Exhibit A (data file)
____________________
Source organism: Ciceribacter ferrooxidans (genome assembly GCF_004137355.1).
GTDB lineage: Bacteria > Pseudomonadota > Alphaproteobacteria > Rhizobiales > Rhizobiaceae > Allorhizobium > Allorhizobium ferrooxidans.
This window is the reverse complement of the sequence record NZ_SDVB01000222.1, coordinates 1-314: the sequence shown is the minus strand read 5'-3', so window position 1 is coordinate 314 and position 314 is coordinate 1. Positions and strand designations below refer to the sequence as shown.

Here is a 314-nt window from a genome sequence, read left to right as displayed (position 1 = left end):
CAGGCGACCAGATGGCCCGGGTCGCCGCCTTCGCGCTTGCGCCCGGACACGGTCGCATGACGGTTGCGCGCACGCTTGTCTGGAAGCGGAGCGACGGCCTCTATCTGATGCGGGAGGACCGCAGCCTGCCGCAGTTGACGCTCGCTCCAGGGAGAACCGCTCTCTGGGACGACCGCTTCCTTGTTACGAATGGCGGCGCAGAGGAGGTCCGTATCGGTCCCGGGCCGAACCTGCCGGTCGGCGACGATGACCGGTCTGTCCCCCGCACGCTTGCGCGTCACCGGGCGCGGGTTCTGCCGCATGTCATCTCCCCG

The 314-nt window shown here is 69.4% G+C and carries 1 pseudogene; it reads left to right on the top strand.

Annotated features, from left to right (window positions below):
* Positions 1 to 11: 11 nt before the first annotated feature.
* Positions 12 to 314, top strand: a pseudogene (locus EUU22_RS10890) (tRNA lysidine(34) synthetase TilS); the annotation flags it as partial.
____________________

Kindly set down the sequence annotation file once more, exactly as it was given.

Source organism: Ciceribacter ferrooxidans (genome assembly GCF_004137355.1).
GTDB lineage: Bacteria > Pseudomonadota > Alphaproteobacteria > Rhizobiales > Rhizobiaceae > Allorhizobium > Allorhizobium ferrooxidans.
This window is the reverse complement of the sequence record NZ_SDVB01000222.1, coordinates 1-314: the sequence shown is the minus strand read 5'-3', so window position 1 is coordinate 314 and position 314 is coordinate 1. Positions and strand designations below refer to the sequence as shown.

Here is a 314-nt window from a genome sequence, read left to right as displayed (position 1 = left end):
CAGGCGACCAGATGGCCCGGGTCGCCGCCTTCGCGCTTGCGCCCGGACACGGTCGCATGACGGTTGCGCGCACGCTTGTCTGGAAGCGGAGCGACGGCCTCTATCTGATGCGGGAGGACCGCAGCCTGCCGCAGTTGACGCTCGCTCCAGGGAGAACCGCTCTCTGGGACGACCGCTTCCTTGTTACGAATGGCGGCGCAGAGGAGGTCCGTATCGGTCCCGGGCCGAACCTGCCGGTCGGCGACGATGACCGGTCTGTCCCCCGCACGCTTGCGCGTCACCGGGCGCGGGTTCTGCCGCATGTCATCTCCCCG

The 314-nt window shown here is 69.4% G+C and carries 1 pseudogene; it reads left to right on the top strand.

Annotated features, from left to right (window positions below):
* Positions 1 to 11: 11 nt before the first annotated feature.
* Positions 12 to 314, top strand: a pseudogene (locus EUU22_RS10890) (tRNA lysidine(34) synthetase TilS); the annotation flags it as partial.